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Wednesday, 24 September 2014

Silla Superiority Complex, Part XXVI: Divine Bell of King Seongdeok the Great, Gyeongju, Northern Gyeongsang


The Divine Bell of King Seongdeok the Great (Hanja: 聖德大王神鍾) is a massive bronze bell, the largest Korean bell ever to be preserved, stands 3.75m tall, has a lip diameter of 2.27m, and is 11-25cm thick. In 1997, Gyeongju National Museum weighed it at 18.9 tons. It was also known as the Emille Bell, after a legend about its casting, and as the Bell of Bongdeoksa Temple, where it was first housed. The bell is currently stored in the Gyeongju National Museum (Specific Location: 186 Iljeong Avenue/Iljeongno, Inwang-dong 76-1 beonji, Gyeongju, Northern Gyeongsang) and designated as the 29th national treasure of Korea on December 12, 1962. 

The bell was commissioned by King Gyeongdeok to honor his father, King Seongdeok the Great. However, King Gyeongdeok never lived to see the casting of the bell, as he died in 765 A.D. The bell was finally cast in 771 A.D., during the reign of Gyeongdeok's son, King Hyegong. Because the bell was installed at Bongdeoksa Temple, it has also been called the Bell of Bongdeoksa. The bell is also known as the Emile Bell (에밀레종), a name derived from an ancient legend in which a child was sacrificed in order to give sound to the bell, whose echoes of ‘em-ee-leh’ resemble the traditional Korean word for “mommy.”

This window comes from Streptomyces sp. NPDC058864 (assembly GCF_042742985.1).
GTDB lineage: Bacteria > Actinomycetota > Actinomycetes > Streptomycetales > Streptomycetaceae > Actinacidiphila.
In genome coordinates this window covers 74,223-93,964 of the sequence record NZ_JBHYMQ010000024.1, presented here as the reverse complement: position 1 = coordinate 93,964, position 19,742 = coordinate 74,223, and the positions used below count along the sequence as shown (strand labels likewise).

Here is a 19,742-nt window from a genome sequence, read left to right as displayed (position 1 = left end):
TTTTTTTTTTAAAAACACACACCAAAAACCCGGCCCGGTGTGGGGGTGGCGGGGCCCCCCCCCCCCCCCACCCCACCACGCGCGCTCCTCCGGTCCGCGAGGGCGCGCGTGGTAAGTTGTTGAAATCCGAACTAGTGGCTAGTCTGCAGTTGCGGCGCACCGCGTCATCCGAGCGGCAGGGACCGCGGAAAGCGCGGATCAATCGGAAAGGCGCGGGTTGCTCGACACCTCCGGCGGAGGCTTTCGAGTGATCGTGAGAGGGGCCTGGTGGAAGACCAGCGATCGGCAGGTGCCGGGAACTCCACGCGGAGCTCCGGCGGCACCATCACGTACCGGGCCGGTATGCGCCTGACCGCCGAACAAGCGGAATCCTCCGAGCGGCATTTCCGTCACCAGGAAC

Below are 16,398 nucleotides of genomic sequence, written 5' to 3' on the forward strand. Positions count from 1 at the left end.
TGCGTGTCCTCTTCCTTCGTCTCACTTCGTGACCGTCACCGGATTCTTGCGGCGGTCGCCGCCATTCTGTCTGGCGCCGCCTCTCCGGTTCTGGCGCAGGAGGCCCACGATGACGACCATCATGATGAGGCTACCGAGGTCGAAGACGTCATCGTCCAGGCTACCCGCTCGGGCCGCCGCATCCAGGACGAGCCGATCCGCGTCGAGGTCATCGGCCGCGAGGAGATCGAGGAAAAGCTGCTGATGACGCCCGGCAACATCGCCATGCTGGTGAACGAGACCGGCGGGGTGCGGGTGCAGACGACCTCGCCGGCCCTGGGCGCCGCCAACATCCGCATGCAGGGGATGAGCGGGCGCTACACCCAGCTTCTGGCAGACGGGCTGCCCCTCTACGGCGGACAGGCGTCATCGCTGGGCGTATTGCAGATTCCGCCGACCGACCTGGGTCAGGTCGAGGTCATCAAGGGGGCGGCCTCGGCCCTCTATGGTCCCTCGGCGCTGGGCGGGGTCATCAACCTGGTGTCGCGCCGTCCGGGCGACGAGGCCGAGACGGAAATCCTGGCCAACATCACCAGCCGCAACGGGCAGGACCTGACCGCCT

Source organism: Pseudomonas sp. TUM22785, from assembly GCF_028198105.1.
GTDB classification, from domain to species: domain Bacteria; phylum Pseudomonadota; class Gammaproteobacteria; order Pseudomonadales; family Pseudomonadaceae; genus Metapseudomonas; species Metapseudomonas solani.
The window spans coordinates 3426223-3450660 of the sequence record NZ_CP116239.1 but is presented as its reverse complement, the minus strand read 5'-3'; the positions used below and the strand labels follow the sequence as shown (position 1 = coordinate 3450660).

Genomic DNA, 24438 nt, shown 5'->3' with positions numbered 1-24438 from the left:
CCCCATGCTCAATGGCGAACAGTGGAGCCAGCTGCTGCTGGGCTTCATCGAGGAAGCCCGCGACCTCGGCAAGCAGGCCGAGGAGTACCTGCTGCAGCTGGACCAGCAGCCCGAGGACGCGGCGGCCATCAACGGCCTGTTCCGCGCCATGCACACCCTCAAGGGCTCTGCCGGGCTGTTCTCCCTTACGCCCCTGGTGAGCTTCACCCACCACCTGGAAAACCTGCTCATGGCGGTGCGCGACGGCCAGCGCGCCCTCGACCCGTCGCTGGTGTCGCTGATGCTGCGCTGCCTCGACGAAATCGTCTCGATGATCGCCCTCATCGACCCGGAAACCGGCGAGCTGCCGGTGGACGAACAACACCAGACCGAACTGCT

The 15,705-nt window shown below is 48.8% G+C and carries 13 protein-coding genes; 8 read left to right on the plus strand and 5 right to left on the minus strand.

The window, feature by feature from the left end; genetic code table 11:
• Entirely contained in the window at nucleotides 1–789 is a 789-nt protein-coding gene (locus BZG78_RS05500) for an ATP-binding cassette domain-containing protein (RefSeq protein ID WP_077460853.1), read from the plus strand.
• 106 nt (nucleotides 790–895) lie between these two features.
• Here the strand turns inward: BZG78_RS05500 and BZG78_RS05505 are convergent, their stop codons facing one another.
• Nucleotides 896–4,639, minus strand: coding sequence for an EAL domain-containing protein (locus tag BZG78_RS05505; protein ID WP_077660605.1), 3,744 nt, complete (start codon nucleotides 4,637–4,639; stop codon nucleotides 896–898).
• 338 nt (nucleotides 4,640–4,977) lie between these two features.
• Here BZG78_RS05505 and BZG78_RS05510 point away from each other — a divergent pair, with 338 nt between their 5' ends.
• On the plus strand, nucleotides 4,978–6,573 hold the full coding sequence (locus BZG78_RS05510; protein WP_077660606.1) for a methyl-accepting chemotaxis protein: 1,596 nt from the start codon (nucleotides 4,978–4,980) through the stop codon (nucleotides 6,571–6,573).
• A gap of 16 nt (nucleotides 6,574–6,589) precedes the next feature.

According to legend, the first bell that was cast produced no sound when it was struck. The bell was recast many times but with no success. The king that had wanted the bell cast died after a while and his young son took over with the help of the queen. The son carried out what his father had started but still he didn't have any success. Later, a monk dreamed that if a child was cast into the metal, the bell would ring. The monk then took a child from the village and had her cast into the metal. When the bell was complete, the bell made the most beautiful sound when struck.

Some, however, believe the legend may actually be a modern invention, and that the story and name originated in the 1920s. A story that was published about the "Eomilne bell" (어밀네 종) may have been distorted in retelling. The most recent argument is that legend about other bell became confused with the legend of the Emille bell.

The tubular sound pipe at the top of the bell that helps the sound reverberate is a unique feature that can be found only in Korean bells. The yongnyu, which servers as a loop to hang the bell, has been decorated to resemble a dragon’s head. A band of arabesque patterns can be found at the shoulder, and the striking point of the bell is in the shape of a lotus flower. The magnificent design and inscription methods used in this bell exemplify the craftsmanship of artisan’s from the Unified Silla period. The bell is also inscribed with over one thousand Chinese characters, and its beauty and integrity have been meticulously preserved despite the passage of over 1,300 years.